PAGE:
How Barney Franks screwed up and then blamed others
'THE PRIVATE SECTOR got us into this mess. The government has to get us out of it."I see conservative columnist and bloggers making this point but I don.t see the media asking these hard questions to Franks and others. Lehrer at the debate on foreign policy wasted a third of the debate on the economy without ever asking this question about the responsibility of Democrats for making the mess and McCain let Obama get away with putting the responsibility on a "lack of regulation" rather than the real culprits in the Democrat party.
That's Barney Frank's story, and he's sticking to it. As the Massachusetts Democrat has explained it in recent days, the current financial crisis is the spawn of the free market run amok, with the political class guilty only of failing to rein the capitalists in. The Wall Street meltdown was caused by "bad decisions that were made by people in the private sector," Frank said; the country is in dire straits today "thanks to a conservative philosophy that says the market knows best." And that philosophy goes "back to Ronald Reagan, when at his inauguration he said, 'Government is not the answer to our problems; government is the problem.' "
In fact, that isn't what Reagan said. His actual words were: "In this present crisis, government is not the solution to our problem; government is the problem." Were he president today, he would be saying much the same thing.
Because while the mortgage crisis convulsing Wall Street has its share of private-sector culprits they weren't the ones who "got us into this mess." Barney Frank's talking points notwithstanding, mortgage lenders didn't wake up one fine day deciding to junk long-held standards of creditworthiness in order to make ill-advised loans to unqualified borrowers. It would be closer to the truth to say they woke up to find the government twisting their arms and demanding that they do so - or else.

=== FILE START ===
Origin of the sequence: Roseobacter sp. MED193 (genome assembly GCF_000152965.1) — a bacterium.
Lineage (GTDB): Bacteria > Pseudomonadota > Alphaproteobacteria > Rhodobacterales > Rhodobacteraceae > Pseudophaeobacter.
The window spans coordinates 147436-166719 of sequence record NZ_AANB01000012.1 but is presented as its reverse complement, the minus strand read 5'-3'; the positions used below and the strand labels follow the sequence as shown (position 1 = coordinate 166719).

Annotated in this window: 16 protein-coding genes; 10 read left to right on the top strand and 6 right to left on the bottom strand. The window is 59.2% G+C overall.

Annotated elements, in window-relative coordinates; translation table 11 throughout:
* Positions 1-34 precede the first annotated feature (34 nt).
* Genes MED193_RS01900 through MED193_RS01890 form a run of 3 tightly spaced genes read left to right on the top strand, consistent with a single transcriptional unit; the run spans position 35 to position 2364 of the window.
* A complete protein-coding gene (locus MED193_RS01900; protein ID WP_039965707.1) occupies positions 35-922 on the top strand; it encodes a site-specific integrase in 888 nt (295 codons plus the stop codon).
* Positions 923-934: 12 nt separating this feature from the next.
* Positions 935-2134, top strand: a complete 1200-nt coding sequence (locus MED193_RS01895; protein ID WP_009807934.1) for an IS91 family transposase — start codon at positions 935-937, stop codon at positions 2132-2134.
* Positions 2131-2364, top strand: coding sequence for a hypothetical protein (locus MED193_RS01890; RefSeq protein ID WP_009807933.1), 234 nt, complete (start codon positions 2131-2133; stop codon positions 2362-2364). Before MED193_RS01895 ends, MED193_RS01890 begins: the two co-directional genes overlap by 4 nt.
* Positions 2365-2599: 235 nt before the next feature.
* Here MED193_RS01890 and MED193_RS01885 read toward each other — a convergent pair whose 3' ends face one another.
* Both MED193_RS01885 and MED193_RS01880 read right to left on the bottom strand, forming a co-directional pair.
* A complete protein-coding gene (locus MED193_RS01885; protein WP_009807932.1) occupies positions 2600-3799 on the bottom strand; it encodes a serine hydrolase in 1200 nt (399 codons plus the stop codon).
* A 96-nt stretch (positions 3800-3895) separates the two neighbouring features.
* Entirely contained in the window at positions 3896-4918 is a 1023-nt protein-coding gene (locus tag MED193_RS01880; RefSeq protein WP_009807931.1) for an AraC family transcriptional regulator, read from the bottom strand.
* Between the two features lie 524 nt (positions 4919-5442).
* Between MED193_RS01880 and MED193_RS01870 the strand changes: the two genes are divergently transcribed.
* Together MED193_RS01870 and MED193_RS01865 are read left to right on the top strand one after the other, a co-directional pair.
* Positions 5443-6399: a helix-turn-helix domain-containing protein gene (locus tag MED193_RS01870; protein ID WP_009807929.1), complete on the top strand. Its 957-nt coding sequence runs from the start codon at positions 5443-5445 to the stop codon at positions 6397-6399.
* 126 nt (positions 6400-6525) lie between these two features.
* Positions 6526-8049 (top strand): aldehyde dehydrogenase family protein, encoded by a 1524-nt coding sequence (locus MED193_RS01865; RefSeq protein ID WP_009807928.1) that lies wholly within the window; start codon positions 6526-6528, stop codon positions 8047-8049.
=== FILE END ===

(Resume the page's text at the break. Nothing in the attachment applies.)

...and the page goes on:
The pressure to make more loans to minorities (read: to borrowers with weak credit histories) became relentless. Congress passed the Community Reinvestment Act, empowering regulators to punish banks that failed to "meet the credit needs" of "low-income, minority, and distressed neighborhoods." Lenders responded by loosening their underwriting standards and making increasingly shoddy loans. The two government-chartered mortgage finance firms,
Fannie Maeand Freddie Mac, encouraged this "subprime" lending by authorizing ever more "flexible" criteria by which high-risk borrowers could be qualified for home loans, and then buying up the questionable mortgages that ensued.
All this was justified as a means of increasing homeownership among minorities and the poor. Affirmative-action policies trumped sound business practices. A manual issued by the Federal Reserve Bank of Boston advised mortgage lenders to disregard financial common sense. "Lack of credit history should not be seen as a negative factor," the Fed's guidelines instructed. Lenders were directed to accept welfare payments and unemployment benefits as "valid income sources" to qualify for a mortgage. Failure to comply could mean a lawsuit.
Frank doesn't. But his fingerprints are all over this fiasco. Time and time again, Frank insisted that Fannie Mae and Freddie Mac were in good shape. Five years ago, for example, when the Bush administration proposed much tighter regulation of the two companies, Frank was adamant that "these two entities, Fannie Mae and Freddie Mac, are not facing any kind of financial crisis." When the White House warned of "systemic risk for our financial system" unless the mortgage giants were curbed, Frank complained that the administration was more concerned about financial safety than about housing....
The Republicans have an issue here and they need to find an effective way to frame it.